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New build homes are much more than just the key to housing crisis.

The house building industry in England and Wales now worth £38bn a year to the economy

July saw the release of a new report commissioned by the Home Builders Federation, entitled ‘The Economic Footprint of UK House Building’. Its research shows just how important the house building industry is to the UK economy without even considering the ongoing UK housing crisis.

The statistics, based on the 224,000 new homes built in 2017 (still almost 80,000 below the government’s annual target) are striking: The £38bn annual contribution to the economy, of which 85% was generated by private sector housing, includes £2.7bn in tax revenues (via SDLT, Corporation tax, NI, PAYE etc) and £11.7bn spent with suppliers (90% of which stays in the UK).

Beyond hard cash, the sector supports almost 700,000 jobs. The employment market as a whole relies on a good supply of housing for local people to enable them to move jobs freely and match up skills supply with employer demand. Where this doesn’t exist, labour market mobility, and in turn economic growth are adversely affected.

Stewart Baseley, executive chairman of the Home Builders Federation said, “The house building industry is a massive driver of the UK economy and makes a huge contribution to communities across the country. While delivering much-needed new homes of all tenures, house builders are quietly creating and sustaining jobs, generating receipts for the exchequer and boosting investment in infrastructure and amenities in villages, towns and cities.”

House building developers are important supporters of local infrastructure and communities; last year their projects provided £841M towards infrastructure (including £122m for new/improved schools) thanks to Section 106 of the Town and Country Planning Act 1990. The Act allows local authorities to secure investment in essential infrastructure arising from development.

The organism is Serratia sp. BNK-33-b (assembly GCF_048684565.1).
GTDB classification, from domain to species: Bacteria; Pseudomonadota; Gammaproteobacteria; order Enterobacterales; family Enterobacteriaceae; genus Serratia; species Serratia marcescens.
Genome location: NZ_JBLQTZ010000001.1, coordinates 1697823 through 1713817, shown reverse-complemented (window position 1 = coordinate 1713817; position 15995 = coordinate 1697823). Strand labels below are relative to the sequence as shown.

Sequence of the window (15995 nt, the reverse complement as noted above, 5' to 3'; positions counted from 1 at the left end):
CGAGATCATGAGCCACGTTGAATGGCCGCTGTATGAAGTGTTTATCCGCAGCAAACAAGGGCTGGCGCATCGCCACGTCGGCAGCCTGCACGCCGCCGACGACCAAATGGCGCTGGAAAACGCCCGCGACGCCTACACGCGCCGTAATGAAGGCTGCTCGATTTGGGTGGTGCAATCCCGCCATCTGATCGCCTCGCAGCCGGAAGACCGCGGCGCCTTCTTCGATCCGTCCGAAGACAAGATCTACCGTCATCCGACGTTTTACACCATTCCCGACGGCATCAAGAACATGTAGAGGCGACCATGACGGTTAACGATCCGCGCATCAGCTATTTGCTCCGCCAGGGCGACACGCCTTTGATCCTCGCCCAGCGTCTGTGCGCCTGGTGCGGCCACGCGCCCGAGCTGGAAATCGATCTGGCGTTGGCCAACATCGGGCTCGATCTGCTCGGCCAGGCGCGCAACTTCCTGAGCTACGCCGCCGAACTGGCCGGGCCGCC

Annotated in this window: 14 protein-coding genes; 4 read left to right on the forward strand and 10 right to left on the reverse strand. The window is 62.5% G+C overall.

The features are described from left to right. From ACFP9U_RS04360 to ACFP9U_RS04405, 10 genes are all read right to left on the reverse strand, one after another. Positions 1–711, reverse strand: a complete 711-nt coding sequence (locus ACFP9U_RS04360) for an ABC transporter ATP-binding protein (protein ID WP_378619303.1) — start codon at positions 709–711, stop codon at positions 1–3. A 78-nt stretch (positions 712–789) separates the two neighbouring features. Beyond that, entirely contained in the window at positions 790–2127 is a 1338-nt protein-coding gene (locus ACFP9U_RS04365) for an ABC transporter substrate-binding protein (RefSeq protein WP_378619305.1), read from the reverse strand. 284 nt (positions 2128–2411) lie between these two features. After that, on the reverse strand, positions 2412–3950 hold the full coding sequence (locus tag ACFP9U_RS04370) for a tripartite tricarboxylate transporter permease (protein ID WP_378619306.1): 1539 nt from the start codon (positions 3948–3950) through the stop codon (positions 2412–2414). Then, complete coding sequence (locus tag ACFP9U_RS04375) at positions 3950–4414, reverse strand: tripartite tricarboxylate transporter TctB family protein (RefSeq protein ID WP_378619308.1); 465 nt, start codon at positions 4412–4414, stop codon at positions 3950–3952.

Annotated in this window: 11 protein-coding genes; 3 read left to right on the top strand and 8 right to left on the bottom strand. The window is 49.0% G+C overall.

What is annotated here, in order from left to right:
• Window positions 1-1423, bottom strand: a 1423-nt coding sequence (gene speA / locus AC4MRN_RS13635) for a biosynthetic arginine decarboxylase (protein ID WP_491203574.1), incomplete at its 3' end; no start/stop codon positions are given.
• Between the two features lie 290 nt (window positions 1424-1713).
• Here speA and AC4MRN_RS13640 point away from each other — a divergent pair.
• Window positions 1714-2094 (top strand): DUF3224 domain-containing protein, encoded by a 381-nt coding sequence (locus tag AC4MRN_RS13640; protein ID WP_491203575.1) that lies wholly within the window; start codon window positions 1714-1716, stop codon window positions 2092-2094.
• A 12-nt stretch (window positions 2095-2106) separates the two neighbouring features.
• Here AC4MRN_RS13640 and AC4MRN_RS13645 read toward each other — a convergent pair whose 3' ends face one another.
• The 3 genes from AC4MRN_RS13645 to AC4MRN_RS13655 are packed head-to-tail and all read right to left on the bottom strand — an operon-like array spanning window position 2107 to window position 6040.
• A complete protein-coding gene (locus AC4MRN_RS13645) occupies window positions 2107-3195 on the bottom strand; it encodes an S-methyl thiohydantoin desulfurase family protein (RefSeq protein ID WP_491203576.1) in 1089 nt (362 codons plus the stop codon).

The extra, ongoing revenue produced by additional Council Tax is also a welcome source of income to local authorities as central government tightens budgets. New housing enables populations previously without their own home to acquire one and in doing so to pay Council Tax. Bearing in mind the average Council Tax charge per dwelling in 2016/17 in England was £1,128, residents of the 224,000 additional dwellings built in 2016/17 alone will have contributed just under £253 million of Council Tax receipts.

Local expenditure on goods and services is also boosted by new housing development. The estimated spending of the residents of the net additional homes built across England and Wales in 2016/2017 is £5.9 billion in that year. Then there is a further £1.2 billion of one-off spending on furnishing and decorating the properties. The value to retail and leisure outlets and jobs in local service sectors is therefore significant.

So, the numbers are huge and impressive. But participating in the new-build residential housing market doesn’t have to involve massive investment. Helping to drive the UK economy, while benefiting from the attractive potential returns derived from the substantial demand drivers could be well within your reach; Oxford Capital’s Residential Development Bond targets a 7% p.a return and is available in subscriptions of £10,000. Click here for more information about the Residential Development Bond.

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